Latest Market commentary from CCFS auction analyst Richard Hudson-Evans
06 March 2014
Even incomplete and dismantled, and without logbooks, all three eighty-six year old Morgan Three-Wheelers were enthusiastically hovered up for 2014-sized sums in the Richard Edmonds auction tent at Castle Combe circuit last weekend.
The best performing Mog was a 1929 B Type Aero in many bits with original chassis apparently sound and dog-eared JAP motor, which was taken on for £24,200 with premium. Even though bids were coming in from two rival internet i-bidding organisations, all three projects were won by contestants who had made the journey, picked over the remains and waved real rather than virtual hands at auctioneer Edmonds. By contrast, a wide-bodied Morgan 4/4 for four, which had done a mere 980 miles from new in 1991, provided instant gratification for the £21,450 paid.
By far the most surprising reality checks of the afternoon though were the valuations given to a Caterham 7 with carbs off and Q-plates, and an unregistered Lotus Europa ‘Big Valve’ Twin Cam non-runner, both without documents, which attracted lots of live bidding until sold for £10,450 and £9020 respectively.
The top priced lot of the afternoon was a 1928 MG 14/40 Sports with Dickey seat in the tail, which had had a chassis frame transplant during a 2009 revival. Reckoned now to be the oldest 14/40 around and bid to £32,000 provisionally, a conversion was successfully negotiated and a £36,000 plus premium result declared.
By the time the Chippenham form’s book had been closed, 36 or 77% of the 47 cars in the Wiltshire race track paddock had sold for £243,463 with premium. While 46 or 81% of the preceding 50 classic bikes also changed hands and, a very long day before, 806 or 81% of the 998 lots of automobilia and spares were carried off by new owners.
Earlier in the week in the Peak District, HH achieved a 67% sale rate, selling 66 of the 98 classics for £601,971 with premium at their regular Pavilion Gardens venue, where minimalist, but free catalogues certainly packs in the punters. The highest priced car of the day was a £38,080 1959 Alvis TD21 with the very much rarer Graber rather than Park Ward Sports Saloon coachwork.
A 1927 Sunbeam 16.9 with well replicated Tourer body for at least five provided a great deal of vintage motor car for £29,120. A 1952 Jowett Jupiter with Abbott of Farnham crafted Coupe body, said to be the sole survivor of only two made, just made the lower reserve to sell for £20,160 and an ex-AC Thames Ditton demonstrator, then development 3000 ME from 1982, but with Alfa Romeo 2.5 V6 rather than Ford motor, was secured for a within estimate band £13,440.
And then, this last Wednesday in Herefordshire, Brightwells sold 91 of the 118 classics at their Leominster HQ, a 77% sell-through rate, for £880,055 including premium. Top seller was a two owner 1968 Aston Martin DB6 auto with power steering and all numbers still matching. An ancient and now shrunken repaint, old and unexceptional leather plus an engine that was rebuilt 30 years ago did not hinder the 99,300 miler from achieving £112,000 under the hammer, £123,200 with premium and £13,000 above top estimate.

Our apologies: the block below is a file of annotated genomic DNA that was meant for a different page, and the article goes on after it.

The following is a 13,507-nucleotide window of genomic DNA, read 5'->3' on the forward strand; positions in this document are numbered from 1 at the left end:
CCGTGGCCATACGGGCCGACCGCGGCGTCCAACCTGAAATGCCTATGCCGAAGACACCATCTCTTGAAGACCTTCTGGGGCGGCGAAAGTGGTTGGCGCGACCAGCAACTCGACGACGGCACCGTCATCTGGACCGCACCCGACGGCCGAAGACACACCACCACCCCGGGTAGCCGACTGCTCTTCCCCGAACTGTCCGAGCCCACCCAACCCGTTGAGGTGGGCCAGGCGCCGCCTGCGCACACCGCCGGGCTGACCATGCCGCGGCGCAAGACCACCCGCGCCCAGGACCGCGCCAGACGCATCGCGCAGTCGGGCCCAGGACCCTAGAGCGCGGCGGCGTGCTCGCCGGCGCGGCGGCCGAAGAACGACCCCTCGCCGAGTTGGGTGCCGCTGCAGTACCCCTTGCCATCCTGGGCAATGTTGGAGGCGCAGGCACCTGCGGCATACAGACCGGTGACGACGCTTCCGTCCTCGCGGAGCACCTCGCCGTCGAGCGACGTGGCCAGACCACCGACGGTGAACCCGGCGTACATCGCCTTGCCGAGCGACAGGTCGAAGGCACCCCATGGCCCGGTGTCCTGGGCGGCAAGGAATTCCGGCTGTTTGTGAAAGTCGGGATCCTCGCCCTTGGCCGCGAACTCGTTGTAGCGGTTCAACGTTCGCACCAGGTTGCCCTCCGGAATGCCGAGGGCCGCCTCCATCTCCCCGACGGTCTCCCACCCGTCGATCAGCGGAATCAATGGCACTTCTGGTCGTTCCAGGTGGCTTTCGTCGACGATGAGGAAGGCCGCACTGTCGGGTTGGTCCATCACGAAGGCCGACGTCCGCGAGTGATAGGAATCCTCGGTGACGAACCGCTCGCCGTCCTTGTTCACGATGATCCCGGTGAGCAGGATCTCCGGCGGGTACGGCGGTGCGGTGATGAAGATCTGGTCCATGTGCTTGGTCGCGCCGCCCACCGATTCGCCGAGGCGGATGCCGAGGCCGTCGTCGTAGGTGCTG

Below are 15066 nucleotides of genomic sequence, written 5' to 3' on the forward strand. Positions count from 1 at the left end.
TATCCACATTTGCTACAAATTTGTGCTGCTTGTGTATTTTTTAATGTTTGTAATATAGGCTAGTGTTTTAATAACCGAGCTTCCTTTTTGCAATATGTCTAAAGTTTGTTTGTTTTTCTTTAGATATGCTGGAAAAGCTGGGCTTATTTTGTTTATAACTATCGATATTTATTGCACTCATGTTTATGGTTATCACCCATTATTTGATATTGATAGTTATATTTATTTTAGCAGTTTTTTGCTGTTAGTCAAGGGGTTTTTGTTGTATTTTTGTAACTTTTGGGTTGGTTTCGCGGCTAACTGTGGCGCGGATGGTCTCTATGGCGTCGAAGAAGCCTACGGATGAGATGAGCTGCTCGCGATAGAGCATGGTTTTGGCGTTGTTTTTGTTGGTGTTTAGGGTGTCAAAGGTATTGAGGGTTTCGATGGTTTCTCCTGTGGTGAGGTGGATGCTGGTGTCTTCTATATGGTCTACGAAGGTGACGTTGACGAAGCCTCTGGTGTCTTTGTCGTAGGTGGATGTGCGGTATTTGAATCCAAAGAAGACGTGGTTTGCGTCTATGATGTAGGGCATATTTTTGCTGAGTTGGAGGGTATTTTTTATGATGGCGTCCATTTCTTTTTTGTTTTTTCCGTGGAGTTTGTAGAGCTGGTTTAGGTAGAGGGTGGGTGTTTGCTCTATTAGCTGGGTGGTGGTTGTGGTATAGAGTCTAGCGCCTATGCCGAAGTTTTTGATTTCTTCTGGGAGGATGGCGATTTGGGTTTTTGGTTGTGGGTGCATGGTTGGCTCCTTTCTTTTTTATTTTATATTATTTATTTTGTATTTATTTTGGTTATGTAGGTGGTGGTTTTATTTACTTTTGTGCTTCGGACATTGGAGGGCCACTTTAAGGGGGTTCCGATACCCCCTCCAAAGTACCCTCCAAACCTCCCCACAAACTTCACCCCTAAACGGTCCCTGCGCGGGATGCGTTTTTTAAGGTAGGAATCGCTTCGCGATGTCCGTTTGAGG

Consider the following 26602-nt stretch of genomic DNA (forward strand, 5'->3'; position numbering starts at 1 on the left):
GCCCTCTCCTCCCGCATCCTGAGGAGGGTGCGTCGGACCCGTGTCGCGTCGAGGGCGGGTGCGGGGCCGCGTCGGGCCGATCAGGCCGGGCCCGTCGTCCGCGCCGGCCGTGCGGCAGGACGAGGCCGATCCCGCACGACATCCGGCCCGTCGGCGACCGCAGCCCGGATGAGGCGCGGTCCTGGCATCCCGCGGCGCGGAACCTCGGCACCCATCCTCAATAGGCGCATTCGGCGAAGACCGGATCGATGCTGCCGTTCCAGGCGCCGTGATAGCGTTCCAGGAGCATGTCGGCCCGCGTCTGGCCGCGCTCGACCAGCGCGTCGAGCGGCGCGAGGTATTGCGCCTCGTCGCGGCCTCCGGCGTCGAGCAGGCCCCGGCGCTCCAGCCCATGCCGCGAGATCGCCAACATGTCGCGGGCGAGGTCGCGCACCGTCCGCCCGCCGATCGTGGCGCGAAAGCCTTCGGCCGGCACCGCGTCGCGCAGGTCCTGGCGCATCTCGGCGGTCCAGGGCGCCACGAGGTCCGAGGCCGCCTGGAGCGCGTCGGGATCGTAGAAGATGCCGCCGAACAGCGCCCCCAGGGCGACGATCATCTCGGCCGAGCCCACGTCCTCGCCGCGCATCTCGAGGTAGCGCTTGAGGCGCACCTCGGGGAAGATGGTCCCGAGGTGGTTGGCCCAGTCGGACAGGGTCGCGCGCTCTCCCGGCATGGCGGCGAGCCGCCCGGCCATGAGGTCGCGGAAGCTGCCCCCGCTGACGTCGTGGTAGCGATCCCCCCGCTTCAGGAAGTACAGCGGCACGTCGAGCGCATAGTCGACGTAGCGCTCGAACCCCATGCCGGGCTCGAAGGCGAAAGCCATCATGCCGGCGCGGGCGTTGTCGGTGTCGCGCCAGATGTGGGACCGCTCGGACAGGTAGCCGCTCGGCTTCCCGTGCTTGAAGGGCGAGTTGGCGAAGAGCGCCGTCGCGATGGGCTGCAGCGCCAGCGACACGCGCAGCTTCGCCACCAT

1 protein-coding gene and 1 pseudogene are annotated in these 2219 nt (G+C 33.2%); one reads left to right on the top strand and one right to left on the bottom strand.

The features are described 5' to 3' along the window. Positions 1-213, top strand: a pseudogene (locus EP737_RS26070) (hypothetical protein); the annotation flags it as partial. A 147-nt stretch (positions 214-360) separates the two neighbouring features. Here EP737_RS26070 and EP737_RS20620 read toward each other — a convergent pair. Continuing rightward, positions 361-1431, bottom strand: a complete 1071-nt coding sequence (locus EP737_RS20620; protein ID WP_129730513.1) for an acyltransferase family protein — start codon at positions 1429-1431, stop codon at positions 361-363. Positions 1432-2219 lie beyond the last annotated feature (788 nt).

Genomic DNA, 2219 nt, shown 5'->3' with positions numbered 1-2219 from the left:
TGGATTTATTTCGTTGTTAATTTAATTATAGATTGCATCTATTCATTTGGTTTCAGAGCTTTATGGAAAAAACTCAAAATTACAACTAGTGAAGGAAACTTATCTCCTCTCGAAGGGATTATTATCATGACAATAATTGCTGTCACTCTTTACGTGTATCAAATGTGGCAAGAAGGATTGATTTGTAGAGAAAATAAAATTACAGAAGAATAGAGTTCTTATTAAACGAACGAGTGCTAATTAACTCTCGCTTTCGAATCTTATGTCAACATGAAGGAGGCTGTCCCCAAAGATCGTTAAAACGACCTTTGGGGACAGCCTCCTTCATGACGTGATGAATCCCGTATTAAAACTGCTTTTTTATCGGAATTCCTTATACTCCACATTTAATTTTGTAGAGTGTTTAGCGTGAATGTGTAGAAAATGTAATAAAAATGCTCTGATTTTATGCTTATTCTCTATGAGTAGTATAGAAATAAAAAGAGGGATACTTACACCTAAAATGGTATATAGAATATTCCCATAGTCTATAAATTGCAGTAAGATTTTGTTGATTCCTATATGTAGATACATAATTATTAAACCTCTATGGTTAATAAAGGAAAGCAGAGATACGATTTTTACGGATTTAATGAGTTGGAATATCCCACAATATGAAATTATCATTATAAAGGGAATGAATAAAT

Other headliners in the first sunshine of the year to brighten up the Welsh Marches included a 1935 Alvis Speed 20 SC Saloon, that had done 12,000 miles since a 1979/1986 Charlesworth body-off rebuild and which found a a friend with £39,600, top estimate money. The 1922 Rolls-Royce 20hp Tourer, a pre-production ‘Goshawk’ prototype that is claimed to be the earliest 20hp in captivity, but which was topped with an Alvis-like body in distressed condition, was fortunate to catch a new keeper prepared to invest £25,520 in an uncertain future.
The proverbial ‘one lady owner’ from new in 1968 and chauffeur-driven until 2011 Daimler V8 250 auto raised £23,980, more than forecast, and a really very nicely turned out 1969 Rolls-Royce Mulliner Park Ward Coupe deservedly made the necessary £20,350. All three Mk1 Minis also changed motor houses. A 1964 Austin Mini Coooper 1071S restored within a decade or two sold for £20,900, less than expected.
Whilst a 1959 Morris-badged 850 only just repaid a recent £10,000 restoration bill by selling for £10,120 and a 1963 Super De Luxe version with only three recorded owners and a transferable ‘COO’ reg raised £7590, £1600 more than forecast.
After 306 collector cars, many of them barely collectible, have crossed four geographically different auction blocks during the last week alone – and there were buyers for 208 of them, that’s 68% of the total – another 170 classics will surely further test the resilience of the UK market this weekend with head-to-head auctions on Saturday at Bonhams Oxford (at Shipton on Cherwell, just outside Woodstock really) and Historics at the now dried out Brooklands Museum.
You will, of course, be hopefully better informed of what is hot and what is not at these Saturday Sales when my next e-pistle hopefully breaks through your spam filters and makes your in-boxes Tuesday. Until then, no fried food or salt remember, cut out the sugar and avoid dairy products, skip hops and spirits of course. You will be greatly relieved to hear that breathing awhile longer is permitted along with driving, which generates essential tax revenues.
Oh yes, and I suggest you give the Crimea a miss this year.
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